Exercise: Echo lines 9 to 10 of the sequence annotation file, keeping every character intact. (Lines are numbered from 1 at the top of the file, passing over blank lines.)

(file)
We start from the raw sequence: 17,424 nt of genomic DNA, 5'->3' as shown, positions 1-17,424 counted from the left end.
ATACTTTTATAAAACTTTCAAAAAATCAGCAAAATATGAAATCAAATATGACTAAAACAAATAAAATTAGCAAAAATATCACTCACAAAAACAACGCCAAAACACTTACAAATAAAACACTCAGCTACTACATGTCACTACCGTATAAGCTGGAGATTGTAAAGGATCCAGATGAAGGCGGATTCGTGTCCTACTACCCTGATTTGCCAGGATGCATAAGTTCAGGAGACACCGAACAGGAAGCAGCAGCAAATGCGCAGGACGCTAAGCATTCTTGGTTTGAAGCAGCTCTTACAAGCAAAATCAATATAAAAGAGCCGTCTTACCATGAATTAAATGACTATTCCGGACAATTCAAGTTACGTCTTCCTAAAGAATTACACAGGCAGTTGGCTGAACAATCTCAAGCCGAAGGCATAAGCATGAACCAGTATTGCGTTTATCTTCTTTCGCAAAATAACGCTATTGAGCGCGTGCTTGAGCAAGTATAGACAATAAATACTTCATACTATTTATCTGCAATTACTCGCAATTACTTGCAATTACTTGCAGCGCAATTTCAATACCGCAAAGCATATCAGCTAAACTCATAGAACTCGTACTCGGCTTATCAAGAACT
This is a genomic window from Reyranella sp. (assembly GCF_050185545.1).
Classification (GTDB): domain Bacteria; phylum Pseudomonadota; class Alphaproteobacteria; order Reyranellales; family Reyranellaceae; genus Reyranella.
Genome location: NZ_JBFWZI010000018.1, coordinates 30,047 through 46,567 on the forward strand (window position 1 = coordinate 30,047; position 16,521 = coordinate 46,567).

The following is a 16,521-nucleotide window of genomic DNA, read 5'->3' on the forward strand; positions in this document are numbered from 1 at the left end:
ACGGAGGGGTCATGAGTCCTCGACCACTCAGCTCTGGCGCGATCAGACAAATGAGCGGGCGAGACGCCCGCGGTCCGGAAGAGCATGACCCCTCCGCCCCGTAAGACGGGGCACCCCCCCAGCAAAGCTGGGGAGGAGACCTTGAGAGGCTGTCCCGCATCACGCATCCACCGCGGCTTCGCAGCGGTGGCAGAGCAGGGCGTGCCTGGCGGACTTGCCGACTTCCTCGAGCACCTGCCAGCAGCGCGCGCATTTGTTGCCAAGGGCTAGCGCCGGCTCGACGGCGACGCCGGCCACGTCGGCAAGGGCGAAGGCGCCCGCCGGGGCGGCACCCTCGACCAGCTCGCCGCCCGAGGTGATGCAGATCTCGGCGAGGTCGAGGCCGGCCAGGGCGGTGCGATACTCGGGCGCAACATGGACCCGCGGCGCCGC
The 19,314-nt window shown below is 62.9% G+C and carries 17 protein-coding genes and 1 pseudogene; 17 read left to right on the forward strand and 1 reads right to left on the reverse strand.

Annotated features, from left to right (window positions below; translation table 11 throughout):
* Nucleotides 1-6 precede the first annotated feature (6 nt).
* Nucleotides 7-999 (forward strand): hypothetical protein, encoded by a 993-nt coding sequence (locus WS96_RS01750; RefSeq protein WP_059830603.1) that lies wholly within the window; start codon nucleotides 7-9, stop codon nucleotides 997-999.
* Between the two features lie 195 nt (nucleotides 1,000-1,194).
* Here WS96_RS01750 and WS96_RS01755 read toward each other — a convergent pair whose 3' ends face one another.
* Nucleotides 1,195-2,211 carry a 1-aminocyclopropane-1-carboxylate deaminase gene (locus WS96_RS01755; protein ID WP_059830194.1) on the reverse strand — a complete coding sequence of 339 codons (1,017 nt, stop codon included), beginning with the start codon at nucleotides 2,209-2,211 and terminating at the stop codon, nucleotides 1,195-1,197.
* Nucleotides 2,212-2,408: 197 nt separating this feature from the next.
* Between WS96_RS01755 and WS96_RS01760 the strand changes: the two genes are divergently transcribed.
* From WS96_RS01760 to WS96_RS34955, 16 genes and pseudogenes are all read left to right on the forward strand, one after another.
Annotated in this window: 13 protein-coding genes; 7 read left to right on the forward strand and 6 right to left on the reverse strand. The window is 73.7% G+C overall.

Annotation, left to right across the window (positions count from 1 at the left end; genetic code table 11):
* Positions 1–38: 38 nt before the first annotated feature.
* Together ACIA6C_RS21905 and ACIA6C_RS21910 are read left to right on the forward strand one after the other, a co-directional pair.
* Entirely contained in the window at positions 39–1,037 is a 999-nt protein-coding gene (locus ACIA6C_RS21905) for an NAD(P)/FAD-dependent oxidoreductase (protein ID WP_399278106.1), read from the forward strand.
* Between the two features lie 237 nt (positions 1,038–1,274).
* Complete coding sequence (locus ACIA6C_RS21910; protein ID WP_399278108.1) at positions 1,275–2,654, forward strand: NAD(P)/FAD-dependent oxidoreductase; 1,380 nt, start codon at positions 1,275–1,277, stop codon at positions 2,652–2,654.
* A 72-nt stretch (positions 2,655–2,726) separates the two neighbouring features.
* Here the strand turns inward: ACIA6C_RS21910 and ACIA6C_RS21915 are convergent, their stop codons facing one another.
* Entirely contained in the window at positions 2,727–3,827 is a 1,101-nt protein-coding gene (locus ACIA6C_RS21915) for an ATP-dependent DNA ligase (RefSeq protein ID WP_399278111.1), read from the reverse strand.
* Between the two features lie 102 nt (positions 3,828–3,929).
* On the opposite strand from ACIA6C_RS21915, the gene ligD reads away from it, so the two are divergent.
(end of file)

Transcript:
Annotated features, from left to right (window positions below; translation table 11 throughout):
* Nucleotides 1-6 precede the first annotated feature (6 nt).